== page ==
Recently, the US Supreme Court ruled on the Myriad Genetics case stating that while naturally occurring human genes cannot be patented, cDNA which is derived from a human gene can be.

This is potentially confusing for anyone working in synthetic biology, because it is not clear whether the information content of the cDNA (with introns spliced out) is what is being protected, or if instead just the physical new cDNA molecule is being protected.

Interview with the Speakers

Why aren't genes subject to copyright instead of patent law?

  • Jakob: According to IP law in Denmark, technology can only be patented, it cannot be copyrighted.
  • Michael: In the US, no one has tried to copyright genes, but it could be possible.

The ruling was applied only to the non-patentability of human genes; is it reasonable to expect that it will be extended to all natural genes?

  • All: Not going to speculate

Are the mutants that we are creating patentable?

  • Jakob: Recombining genes in a novel order is sufficient modification to expect that a patent would be granted.

Is this ruling in the best interest of society?

  • Michael: At the end of the day, funding for genetic research is not going away.
  • He is implying that this ruling isn't going to hamper genetic research. People will continue to fund this sort of work even though genes themselves cannot be patented.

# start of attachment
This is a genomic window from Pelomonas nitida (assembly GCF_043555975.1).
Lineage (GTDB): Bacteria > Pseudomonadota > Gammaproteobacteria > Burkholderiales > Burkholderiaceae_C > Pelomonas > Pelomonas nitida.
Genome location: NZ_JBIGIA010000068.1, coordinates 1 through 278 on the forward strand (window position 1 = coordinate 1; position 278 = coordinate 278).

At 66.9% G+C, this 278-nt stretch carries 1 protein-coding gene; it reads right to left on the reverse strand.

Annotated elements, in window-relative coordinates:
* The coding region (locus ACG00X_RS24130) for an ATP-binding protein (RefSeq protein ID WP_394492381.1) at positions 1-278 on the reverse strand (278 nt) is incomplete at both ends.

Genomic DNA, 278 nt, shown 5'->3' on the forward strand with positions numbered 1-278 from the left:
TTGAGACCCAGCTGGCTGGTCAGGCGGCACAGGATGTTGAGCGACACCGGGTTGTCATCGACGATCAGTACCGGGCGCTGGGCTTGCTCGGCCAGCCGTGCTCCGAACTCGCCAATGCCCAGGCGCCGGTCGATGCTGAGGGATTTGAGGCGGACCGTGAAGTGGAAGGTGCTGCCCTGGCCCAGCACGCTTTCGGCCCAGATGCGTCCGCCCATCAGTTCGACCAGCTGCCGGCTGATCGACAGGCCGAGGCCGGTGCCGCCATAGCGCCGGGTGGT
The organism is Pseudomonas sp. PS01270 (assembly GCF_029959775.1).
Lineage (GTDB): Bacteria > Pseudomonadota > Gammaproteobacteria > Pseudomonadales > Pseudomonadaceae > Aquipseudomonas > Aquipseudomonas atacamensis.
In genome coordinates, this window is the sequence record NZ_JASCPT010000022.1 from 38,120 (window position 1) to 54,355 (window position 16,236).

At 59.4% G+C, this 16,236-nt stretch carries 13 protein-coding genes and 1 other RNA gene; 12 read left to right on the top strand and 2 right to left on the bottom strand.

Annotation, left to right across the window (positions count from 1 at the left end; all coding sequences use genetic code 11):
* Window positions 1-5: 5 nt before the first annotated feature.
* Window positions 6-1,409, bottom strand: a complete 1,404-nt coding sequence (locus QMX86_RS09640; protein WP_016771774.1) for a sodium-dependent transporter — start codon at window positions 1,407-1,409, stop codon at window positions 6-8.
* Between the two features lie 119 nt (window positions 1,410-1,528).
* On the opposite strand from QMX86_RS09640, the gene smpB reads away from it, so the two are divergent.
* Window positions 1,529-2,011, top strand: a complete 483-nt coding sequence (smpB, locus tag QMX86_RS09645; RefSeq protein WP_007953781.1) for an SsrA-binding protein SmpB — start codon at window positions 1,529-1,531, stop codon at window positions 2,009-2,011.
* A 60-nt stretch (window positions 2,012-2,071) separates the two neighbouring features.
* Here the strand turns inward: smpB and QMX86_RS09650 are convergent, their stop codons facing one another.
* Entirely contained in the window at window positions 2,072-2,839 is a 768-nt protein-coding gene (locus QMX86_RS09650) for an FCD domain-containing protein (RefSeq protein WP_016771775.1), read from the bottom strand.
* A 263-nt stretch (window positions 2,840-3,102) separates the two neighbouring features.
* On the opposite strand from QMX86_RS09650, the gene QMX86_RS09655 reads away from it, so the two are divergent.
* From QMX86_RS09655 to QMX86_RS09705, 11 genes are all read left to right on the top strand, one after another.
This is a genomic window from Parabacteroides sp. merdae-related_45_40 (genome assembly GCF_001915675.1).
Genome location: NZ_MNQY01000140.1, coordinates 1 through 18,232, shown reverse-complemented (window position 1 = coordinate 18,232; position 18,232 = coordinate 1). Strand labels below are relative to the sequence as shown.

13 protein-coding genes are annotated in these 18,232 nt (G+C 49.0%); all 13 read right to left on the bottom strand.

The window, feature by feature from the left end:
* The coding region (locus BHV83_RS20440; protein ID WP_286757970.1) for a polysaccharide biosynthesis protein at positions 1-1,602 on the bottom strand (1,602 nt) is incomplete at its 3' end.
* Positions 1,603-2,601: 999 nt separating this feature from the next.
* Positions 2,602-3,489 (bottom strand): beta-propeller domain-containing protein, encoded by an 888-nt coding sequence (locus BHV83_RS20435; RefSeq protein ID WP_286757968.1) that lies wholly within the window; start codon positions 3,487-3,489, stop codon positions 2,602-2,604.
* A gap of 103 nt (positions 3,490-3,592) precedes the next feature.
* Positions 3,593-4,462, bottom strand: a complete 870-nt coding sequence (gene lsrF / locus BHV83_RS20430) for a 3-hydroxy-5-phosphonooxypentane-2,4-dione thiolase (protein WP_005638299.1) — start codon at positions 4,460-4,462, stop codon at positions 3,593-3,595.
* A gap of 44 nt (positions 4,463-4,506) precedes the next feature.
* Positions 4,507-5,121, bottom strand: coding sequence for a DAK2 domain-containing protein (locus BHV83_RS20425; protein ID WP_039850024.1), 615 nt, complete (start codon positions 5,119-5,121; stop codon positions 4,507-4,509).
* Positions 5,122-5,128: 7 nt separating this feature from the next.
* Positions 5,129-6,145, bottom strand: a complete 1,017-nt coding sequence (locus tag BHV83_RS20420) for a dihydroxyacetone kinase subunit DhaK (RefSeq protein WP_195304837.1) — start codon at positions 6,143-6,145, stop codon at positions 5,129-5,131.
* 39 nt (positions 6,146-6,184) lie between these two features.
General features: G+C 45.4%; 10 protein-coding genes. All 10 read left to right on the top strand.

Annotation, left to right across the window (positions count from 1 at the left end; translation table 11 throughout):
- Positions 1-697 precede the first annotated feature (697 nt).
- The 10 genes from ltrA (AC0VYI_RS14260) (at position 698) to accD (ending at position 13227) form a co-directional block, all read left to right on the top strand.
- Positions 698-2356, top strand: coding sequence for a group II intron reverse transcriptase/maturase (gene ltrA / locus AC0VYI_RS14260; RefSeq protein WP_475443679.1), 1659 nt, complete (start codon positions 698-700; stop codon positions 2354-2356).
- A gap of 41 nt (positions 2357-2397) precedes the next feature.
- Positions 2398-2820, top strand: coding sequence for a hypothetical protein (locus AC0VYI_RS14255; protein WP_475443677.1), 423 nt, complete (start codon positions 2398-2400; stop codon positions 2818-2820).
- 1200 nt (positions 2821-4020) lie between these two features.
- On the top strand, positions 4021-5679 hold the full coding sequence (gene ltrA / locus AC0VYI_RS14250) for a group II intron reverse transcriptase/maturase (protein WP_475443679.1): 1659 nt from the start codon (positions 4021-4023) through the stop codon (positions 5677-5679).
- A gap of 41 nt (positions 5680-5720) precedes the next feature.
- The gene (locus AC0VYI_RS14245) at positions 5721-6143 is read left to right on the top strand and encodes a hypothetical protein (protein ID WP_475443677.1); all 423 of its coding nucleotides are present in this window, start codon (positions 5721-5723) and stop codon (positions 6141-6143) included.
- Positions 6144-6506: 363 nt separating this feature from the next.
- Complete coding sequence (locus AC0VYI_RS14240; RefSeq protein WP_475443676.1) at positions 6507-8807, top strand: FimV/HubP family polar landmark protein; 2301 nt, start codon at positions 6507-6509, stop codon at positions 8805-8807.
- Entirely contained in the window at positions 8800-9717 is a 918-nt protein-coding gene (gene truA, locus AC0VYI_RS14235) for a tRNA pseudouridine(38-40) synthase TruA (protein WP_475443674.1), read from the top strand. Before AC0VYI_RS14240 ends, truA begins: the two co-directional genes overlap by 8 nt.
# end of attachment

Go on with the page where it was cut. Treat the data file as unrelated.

Are there provisions in patent law for academic or personal use?

  • Jakob: In Europe, you cannot prevent reverse engineering for interoperability [in contrast with the US], but if an academic wanted to research the BRCA1 cDNA, they would need to pay a licensing fee.

Part of the ruling states that the splicing of introns from the genes is a factor in the 'artificiality' of the cDNA construct -- does this limit patentability of prokaryotic genes since they don't have introns?

  • All: Declined to comment

The information content of cDNA is the same as the template RNA (after intron splicing) and is patentable, but mRNA which has the same information content as the original DNA is not patentable. Thoughts?

  • Michael: Agree, the information content is not the important part.

At the workshop. Left to right: Jakob Krag Nielsen, iGEM team, Michael Cohen, Thomas Tscherning.